While there was marathon worship, it was more congregation-led than band-led. And the amount of prayer, confession, repentance, and sheer experience of God happened far more in the congregation than from the front.


I don’t know exactly what the takeaway is here, except that the wall-of-sound production that characterizes a lot of churches may need a rethink.


Worship belongs to the people. Gen Z appears to want to take it back.



3. Less Noise, More Space

One way to move away from more production and performance is to create more space.


Many weekend church services are so crammed with ‘programming’ that there’s no room to think, breathe, imagine or pray. It’s just a wall of noise. Even ‘announcements’ have bouncy music under them these days in many churches.



Prayers in many churches today are often monologues with very little space for reflection. Music morphs from one song to another, and even the bridges can feel loud.


It’s important to remember that most people who attend church haven’t had much silence in their lives in the last week. Many young people run into church having spent their week bouncing from TikTok to TikTok, app to app, and task to task. Most people haven’t sat in silence for more than a few seconds.


Creating space in the service to breathe, reflect, think, confess, pray, and contemplate is something many churches need to consider. I’m not talking about ‘dead air’, but instead an intentional use of quieter moments to help people process.


The church, after all, should be an alternative to the culture, not just an echo of it.



4. Less Personality, More Humility

Younger generations are looking for a Savior, and it’s pretty clear to them that the Savior they’re looking for isn’t the pastor.

If you look at how many churches —not just megachurches, but many small and large churches—functionally operate, the pastor is at the center of the church.


Sure, some profile for a pastor is inevitable—things really do rise and fall on leadership. But leadership is more than just the leader.


The challenge is that too many churches make the pastor the product. That can work, until, of course, it doesn’t. So many megachurch pastors have fallen, and even when that doesn’t happen, having big personalities in the pulpit can create real problems for succession and successors.


Asbury was anything but a personality-driven phenomenon. Though some well-known Christian influencers made the pilgrimage to Asbury, the leaders there didn’t give them the mic, which was wise in many ways. (By the way, I’m sure most never asked for it.)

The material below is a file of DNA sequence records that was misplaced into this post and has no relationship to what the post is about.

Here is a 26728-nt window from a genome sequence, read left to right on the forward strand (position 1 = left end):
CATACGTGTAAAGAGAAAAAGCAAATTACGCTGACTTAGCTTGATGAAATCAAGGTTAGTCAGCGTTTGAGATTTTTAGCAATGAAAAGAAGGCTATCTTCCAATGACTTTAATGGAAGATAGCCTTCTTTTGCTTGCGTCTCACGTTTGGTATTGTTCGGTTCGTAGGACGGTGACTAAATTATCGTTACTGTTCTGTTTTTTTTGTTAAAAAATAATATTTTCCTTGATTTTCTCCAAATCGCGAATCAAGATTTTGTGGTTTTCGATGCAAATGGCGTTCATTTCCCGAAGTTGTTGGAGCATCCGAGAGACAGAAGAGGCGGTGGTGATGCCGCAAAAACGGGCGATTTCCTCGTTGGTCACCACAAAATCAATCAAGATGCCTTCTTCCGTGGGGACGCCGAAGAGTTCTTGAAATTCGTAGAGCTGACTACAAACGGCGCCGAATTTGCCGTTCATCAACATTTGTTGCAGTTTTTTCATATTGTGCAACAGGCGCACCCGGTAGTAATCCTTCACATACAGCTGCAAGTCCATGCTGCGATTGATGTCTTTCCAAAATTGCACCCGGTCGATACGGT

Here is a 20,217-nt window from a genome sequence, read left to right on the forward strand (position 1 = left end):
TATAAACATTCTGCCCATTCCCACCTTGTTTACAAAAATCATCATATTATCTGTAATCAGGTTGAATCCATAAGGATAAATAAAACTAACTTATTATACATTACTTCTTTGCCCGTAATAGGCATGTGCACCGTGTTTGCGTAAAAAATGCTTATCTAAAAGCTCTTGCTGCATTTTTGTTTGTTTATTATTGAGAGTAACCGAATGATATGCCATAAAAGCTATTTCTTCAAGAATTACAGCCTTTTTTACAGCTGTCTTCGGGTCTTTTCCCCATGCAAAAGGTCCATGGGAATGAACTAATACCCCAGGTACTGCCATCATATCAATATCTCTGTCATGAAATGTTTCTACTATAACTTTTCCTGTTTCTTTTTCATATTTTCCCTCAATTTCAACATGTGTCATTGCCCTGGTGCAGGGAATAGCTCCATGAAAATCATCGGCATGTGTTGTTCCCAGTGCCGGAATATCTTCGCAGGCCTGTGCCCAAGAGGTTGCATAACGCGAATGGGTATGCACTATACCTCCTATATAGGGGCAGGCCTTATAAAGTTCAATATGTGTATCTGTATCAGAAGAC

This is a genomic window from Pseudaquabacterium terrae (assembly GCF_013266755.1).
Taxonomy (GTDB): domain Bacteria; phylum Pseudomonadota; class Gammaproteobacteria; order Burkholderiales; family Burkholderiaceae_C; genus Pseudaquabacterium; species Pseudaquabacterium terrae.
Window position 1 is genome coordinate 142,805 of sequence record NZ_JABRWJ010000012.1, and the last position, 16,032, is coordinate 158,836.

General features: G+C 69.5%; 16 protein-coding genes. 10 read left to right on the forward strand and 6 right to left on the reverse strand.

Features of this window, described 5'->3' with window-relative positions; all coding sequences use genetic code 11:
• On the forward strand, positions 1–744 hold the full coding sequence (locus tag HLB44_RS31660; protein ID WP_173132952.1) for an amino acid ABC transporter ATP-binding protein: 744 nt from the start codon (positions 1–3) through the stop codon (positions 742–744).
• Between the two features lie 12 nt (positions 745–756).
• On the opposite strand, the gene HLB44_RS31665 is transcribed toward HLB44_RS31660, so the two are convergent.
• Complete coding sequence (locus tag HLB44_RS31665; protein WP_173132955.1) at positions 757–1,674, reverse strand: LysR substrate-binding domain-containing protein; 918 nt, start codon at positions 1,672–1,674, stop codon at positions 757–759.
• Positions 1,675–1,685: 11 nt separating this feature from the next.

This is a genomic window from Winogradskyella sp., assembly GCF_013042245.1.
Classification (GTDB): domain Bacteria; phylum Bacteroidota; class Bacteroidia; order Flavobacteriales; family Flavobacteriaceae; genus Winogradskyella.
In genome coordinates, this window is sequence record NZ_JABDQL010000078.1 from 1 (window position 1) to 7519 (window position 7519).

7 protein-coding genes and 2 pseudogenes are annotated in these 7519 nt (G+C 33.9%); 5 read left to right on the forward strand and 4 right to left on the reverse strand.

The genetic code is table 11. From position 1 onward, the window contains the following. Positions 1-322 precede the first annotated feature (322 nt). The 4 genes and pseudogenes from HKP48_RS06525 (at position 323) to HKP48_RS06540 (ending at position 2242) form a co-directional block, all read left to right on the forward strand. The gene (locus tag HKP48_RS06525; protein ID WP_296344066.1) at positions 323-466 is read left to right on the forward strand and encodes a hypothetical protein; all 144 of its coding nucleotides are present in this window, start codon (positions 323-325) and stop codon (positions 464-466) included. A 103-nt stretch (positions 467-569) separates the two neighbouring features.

I’m not arguing that leaders who have bigger personalities should bottle up any God-given gifts. Still, it’s long overdue that those gifts get exercised with an even more significant amount of humility.


Younger generations are looking for a Savior, and it’s pretty clear to them that the Savior they’re looking for isn’t the pastor.



5. Less Head, More Heart

There’s a generation of people leaving the church who know many things about God, but who would say they don’t know God. That phenomenon is one of the factors fuelling deconstruction.


A lot of Christian preaching is centered around information, not transformation.


If Sunday morning doesn’t facilitate transformation, it’s time to rethink Sunday morning. Sure, small groups, programs like Alpha, one-on-one discipleship initiatives all spawn transformation, but Sunday morning can’t be left out of the picture.


You could see Gen Z and younger Millennials as being generations whose hearts have already been broken by life. To encounter information and head knowledge when they engage in church probably won’t change them for the better.


The authenticity that fueled Asbury—the heartbroken confession, the sincere worship, the heartfelt prayer, the brokenness before God—may be exactly what the next generation is longing for.


It’s one thing to know about God; it’s another thing to have had an experience with God. Perhaps in the future, the church will be less about what you learned and more about what happened to you.



The Next Few Years Will Tell Us More


The next few years will tell us a lot about how to connect with the next generation. But in the meantime, it’s not like they haven’t already left us a lot of clues.


Article Submitted By: Bishop Mike Ainsworth

Conference Superintendent

Cornerstone Conference IPHC